Millions of people dress up as a different person for Halloween. Given the central theme of Chilling Adventures of Sabrina is identity, it's the ideal Netflix series for the holiday. [Warning: Spoilers].
CAOS joins a long list of horror films and TV shows that employ zombies, werewolves and other monsters to tackle cultural issues. Carrie is an allegory for puberty, Get Out deals with racism, and It Follows is about sexually transmitted diseases, growing up or accepting your mortality, depending on who you ask. Indeed, early in the first episode of CAOS, protagonist Sabrina and her boyfriend Harvey listen to their friends Roz and Susie explain that ‘Night of the Living Dead’ isn’t just about zombies; it’s about the Cold War, civil rights and the collapse of the nuclear family. Their discussion foreshadows the show’s exploration of myriad issues including free will, religion, gender, patriarchy, family, justice and most importantly, identity.
Nearly all of CAOS’ characters face identity crises and undergo transformations. Sabrina is forced to choose between giving up her school friends and boyfriend or alienating her aunts and renouncing her heritage by not becoming a fully fledged witch. Roz comes to terms with the fact she'll become blind in a matter of months, and discovers she’s clairvoyant. Susie, a transgender boy, explores his gender identity as he’s tormented by bullies, and ultimately follows in a heroic ancestor’s footsteps. Aunt Zelda, a religious zealot, admits she would put her niece’s welfare ahead of her faith and deceives the High Priest by hiding his child from him. Aunt Hilda is excommunicated from the Church, gets a job at a bookstore and begins a romance with its ostensibly mortal owner. Prudence, a witch who antagonises Sabrina early on, learns she’s the High Priest’s illegitimate daughter, undoubtedly shaking her trust in those around her. And after the death of his brother, Harvey has no choice but to craft his identity without his role model.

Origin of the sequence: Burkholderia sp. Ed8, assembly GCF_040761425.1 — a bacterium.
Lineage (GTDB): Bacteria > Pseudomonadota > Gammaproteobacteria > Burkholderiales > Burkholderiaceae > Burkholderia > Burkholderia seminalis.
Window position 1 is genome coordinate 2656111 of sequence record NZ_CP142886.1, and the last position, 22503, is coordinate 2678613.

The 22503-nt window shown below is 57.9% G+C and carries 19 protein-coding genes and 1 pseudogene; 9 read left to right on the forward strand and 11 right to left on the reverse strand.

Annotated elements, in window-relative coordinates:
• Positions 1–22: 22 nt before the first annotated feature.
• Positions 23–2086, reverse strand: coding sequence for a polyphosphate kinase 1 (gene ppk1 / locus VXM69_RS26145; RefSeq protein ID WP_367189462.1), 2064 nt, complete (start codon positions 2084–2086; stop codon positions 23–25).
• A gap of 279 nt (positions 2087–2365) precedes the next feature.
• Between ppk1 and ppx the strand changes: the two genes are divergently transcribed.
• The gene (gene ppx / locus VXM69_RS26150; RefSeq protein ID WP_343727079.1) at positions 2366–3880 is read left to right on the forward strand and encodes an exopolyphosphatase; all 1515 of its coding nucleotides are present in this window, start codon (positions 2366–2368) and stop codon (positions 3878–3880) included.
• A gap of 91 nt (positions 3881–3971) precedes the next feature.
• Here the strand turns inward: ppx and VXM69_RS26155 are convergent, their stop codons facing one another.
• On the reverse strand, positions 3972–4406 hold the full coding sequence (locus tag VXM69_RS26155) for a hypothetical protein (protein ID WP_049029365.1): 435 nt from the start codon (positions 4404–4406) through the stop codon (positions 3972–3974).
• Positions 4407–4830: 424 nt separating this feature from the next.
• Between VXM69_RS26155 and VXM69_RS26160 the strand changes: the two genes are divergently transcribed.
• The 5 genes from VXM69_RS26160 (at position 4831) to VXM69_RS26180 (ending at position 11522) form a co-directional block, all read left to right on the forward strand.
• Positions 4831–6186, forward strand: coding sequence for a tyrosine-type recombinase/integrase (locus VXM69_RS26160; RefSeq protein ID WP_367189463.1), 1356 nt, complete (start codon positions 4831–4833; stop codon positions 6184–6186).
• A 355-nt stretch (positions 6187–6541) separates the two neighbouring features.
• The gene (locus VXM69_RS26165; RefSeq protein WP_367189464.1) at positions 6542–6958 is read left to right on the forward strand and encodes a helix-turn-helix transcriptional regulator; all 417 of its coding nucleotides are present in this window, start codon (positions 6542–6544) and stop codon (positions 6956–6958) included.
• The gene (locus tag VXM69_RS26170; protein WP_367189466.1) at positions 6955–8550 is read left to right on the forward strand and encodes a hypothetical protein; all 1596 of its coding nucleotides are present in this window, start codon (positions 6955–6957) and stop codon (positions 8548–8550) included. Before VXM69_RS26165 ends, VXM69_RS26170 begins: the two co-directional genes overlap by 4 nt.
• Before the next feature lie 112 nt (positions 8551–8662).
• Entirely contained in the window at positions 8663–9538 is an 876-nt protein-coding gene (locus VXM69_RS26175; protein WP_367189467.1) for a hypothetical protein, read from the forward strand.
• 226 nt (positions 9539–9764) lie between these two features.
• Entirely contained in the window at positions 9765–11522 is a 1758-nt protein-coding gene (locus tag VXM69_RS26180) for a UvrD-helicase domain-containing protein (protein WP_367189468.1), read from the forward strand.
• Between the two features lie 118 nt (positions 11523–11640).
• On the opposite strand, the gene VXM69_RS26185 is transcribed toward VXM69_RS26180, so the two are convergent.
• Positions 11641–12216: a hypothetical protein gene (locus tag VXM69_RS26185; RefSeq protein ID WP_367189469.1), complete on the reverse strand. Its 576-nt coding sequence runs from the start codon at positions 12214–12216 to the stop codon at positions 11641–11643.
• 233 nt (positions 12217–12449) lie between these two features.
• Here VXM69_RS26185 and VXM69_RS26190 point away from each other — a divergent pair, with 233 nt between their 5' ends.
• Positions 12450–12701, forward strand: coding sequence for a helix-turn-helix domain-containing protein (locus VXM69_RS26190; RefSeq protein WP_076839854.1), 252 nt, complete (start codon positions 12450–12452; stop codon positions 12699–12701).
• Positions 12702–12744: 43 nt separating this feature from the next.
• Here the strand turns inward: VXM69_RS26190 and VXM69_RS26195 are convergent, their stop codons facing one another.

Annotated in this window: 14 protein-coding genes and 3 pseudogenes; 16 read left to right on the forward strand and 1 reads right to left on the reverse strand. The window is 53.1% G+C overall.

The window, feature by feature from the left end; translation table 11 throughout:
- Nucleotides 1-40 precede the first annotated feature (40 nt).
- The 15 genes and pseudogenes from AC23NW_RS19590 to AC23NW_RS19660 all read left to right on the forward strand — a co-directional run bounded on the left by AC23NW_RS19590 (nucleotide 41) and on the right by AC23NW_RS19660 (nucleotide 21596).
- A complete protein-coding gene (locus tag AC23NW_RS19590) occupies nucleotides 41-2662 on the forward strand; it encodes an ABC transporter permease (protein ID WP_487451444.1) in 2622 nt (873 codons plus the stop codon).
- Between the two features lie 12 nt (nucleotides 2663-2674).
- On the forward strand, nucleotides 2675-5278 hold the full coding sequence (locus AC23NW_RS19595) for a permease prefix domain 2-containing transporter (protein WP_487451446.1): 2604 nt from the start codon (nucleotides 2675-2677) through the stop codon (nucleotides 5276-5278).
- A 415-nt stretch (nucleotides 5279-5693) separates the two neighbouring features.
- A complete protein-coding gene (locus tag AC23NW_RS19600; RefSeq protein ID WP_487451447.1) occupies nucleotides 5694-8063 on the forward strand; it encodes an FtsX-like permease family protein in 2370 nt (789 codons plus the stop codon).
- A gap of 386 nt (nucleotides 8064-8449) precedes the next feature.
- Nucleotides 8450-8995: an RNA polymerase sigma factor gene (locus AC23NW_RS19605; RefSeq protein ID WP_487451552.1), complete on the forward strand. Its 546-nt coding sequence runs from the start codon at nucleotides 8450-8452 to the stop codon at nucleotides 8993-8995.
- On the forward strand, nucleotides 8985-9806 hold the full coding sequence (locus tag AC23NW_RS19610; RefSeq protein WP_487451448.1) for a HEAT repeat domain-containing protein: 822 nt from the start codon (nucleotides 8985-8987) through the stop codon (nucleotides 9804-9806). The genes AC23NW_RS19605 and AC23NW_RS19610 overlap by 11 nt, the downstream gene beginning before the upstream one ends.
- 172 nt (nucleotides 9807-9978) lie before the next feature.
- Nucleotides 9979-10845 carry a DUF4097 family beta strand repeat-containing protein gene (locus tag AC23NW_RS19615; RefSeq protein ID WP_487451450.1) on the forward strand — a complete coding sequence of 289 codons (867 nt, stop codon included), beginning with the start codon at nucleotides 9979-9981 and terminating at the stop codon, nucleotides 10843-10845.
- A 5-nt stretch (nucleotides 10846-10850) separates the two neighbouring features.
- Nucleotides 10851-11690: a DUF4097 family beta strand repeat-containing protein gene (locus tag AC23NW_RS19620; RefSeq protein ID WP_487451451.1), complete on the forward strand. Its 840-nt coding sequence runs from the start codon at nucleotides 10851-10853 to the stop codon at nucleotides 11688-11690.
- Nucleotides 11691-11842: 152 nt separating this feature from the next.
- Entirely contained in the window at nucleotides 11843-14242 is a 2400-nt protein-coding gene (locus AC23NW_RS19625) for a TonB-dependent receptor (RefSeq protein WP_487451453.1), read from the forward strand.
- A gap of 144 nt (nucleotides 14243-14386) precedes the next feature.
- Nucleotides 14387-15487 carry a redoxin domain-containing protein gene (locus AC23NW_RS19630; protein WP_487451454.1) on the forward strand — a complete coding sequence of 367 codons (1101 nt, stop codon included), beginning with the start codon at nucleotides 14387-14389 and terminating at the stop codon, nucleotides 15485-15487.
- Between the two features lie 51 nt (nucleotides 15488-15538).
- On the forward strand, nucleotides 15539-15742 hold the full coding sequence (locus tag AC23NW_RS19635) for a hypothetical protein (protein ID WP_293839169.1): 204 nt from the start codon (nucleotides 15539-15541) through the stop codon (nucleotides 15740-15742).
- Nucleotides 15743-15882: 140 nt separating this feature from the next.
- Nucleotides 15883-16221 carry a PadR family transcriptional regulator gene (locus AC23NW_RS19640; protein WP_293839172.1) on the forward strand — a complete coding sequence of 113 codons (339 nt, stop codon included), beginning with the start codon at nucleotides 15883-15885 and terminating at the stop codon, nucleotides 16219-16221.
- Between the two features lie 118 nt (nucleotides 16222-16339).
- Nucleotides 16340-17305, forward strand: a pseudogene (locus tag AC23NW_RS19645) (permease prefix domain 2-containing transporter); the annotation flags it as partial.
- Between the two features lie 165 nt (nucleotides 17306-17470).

CAOS also explores how identities are moulded by outside forces. Deceit is one: Sabrina is duped into believing she will have free will after signing the Book of the Beast, then manipulated by the Mistress of Demons – disguised as one of her teachers - into signing. Family expectations are another: Sabrina’s aunts expect her to join them as witches, Harvey’s father dismisses his dream of becoming a comic-book artist and pressures him to hunt and work in the mines, and Susie’s father may never understand him. Institutions also play a role: Prudence is so deeply indoctrinated that she feels honoured to be a human sacrifice for the Feast of Feasts, and struggles to accept that she’s been set up.
Netflix released CAOS close to Halloween because of its devil-worshipping witches, demonic possessions, nightmarish monsters, cannibalism and gore. But it's real connection to a night on which people adopt new personas is its nuanced exploration of how identity is formed, altered and cemented. That's not something to fear.